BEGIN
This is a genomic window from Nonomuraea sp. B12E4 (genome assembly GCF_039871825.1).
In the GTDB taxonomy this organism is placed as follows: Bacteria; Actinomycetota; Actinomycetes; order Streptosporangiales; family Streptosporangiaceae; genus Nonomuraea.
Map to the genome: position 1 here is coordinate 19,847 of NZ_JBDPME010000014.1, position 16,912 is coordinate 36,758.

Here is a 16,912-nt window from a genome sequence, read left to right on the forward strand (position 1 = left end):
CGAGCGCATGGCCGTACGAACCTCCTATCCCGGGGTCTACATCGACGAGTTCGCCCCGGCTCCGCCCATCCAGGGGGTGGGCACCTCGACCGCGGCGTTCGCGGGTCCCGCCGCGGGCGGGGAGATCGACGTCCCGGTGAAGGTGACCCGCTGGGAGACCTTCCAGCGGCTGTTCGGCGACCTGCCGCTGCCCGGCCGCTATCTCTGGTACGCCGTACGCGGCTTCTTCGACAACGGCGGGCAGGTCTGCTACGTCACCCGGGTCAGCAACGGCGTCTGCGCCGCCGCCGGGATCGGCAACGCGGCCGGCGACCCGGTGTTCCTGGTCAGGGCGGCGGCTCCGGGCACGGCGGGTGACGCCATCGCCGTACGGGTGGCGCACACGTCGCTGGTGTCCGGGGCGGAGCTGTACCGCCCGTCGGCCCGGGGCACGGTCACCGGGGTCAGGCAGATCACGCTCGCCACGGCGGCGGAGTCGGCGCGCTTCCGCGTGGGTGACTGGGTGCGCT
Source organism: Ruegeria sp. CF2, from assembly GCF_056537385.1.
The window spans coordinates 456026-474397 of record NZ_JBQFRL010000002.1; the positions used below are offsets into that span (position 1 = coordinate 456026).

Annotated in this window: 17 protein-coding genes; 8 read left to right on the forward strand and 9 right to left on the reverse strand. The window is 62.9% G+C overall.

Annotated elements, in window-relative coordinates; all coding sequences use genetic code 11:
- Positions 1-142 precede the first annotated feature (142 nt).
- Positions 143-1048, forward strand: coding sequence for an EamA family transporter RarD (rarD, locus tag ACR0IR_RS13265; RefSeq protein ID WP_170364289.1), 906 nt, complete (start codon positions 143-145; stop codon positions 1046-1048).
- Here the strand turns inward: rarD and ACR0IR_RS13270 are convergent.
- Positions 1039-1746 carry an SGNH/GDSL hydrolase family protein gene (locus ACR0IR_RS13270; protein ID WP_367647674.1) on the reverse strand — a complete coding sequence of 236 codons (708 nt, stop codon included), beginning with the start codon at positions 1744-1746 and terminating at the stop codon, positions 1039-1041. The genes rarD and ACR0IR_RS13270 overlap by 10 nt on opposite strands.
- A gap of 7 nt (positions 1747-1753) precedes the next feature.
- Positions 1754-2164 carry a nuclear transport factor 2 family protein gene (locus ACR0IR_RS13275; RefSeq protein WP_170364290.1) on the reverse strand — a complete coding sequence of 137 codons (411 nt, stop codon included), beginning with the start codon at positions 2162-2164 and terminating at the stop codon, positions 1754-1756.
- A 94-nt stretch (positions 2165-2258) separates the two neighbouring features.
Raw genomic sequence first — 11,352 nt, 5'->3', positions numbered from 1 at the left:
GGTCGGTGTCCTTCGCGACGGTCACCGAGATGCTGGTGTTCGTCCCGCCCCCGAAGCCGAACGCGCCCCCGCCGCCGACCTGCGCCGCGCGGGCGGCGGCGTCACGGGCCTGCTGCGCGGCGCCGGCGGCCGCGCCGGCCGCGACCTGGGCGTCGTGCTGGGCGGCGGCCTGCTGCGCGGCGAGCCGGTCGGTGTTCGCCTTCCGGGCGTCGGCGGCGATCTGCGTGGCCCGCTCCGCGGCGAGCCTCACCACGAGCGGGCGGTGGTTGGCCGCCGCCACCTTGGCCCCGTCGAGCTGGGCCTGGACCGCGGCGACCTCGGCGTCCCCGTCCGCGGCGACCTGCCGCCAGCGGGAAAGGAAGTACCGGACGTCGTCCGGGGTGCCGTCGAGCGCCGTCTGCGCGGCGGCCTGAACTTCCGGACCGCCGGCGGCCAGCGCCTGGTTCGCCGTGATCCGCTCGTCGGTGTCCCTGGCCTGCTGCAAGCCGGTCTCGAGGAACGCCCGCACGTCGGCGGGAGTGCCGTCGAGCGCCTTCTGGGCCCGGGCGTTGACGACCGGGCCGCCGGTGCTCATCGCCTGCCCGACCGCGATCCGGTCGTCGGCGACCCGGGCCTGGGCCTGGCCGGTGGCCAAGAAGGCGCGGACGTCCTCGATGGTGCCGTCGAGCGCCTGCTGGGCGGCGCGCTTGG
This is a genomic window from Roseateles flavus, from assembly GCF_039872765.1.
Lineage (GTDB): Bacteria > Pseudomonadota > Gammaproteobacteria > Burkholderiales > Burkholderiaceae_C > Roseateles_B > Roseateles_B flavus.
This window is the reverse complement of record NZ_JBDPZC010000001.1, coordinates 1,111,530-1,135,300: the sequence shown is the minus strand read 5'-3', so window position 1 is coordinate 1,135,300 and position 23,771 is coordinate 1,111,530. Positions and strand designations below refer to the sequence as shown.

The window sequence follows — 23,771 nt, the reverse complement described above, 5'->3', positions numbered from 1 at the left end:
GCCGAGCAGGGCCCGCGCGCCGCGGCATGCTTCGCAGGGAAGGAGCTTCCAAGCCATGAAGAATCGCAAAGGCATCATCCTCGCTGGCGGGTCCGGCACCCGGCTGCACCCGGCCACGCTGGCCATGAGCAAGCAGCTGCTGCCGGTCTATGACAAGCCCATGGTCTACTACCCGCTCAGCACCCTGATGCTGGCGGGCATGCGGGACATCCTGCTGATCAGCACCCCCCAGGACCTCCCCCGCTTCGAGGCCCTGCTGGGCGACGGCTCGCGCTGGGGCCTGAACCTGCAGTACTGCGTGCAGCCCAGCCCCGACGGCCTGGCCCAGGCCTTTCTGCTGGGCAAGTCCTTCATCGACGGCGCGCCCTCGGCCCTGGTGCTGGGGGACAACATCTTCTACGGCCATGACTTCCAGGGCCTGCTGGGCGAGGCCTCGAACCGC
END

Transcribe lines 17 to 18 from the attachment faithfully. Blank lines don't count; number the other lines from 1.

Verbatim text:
Raw genomic sequence first — 11,352 nt, 5'->3', positions numbered from 1 at the left:
GGTCGGTGTCCTTCGCGACGGTCACCGAGATGCTGGTGTTCGTCCCGCCCCCGAAGCCGAACGCGCCCCCGCCGCCGACCTGCGCCGCGCGGGCGGCGGCGTCACGGGCCTGCTGCGCGGCGCCGGCGGCCGCGCCGGCCGCGACCTGGGCGTCGTGCTGGGCGGCGGCCTGCTGCGCGGCGAGCCGGTCGGTGTTCGCCTTCCGGGCGTCGGCGGCGATCTGCGTGGCCCGCTCCGCGGCGAGCCTCACCACGAGCGGGCGGTGGTTGGCCGCCGCCACCTTGGCCCCGTCGAGCTGGGCCTGGACCGCGGCGACCTCGGCGTCCCCGTCCGCGGCGACCTGCCGCCAGCGGGAAAGGAAGTACCGGACGTCGTCCGGGGTGCCGTCGAGCGCCGTCTGCGCGGCGGCCTGAACTTCCGGACCGCCGGCGGCCAGCGCCTGGTTCGCCGTGATCCGCTCGTCGGTGTCCCTGGCCTGCTGCAAGCCGGTCTCGAGGAACGCCCGCACGTCGGCGGGAGTGCCGTCGAGCGCCTTCTGGGCCCGGGCGTTGACGACCGGGCCGCCGGTGCTCATCGCCTGCCCGACCGCGATCCGGTCGTCGGCGACCCGGGCCTGGGCCTGGCCGGTGGCCAAGAAGGCGCGGACGTCCTCGATGGTGCCGTCGAGCGCCTGCTGGGCGGCGCGCTTGG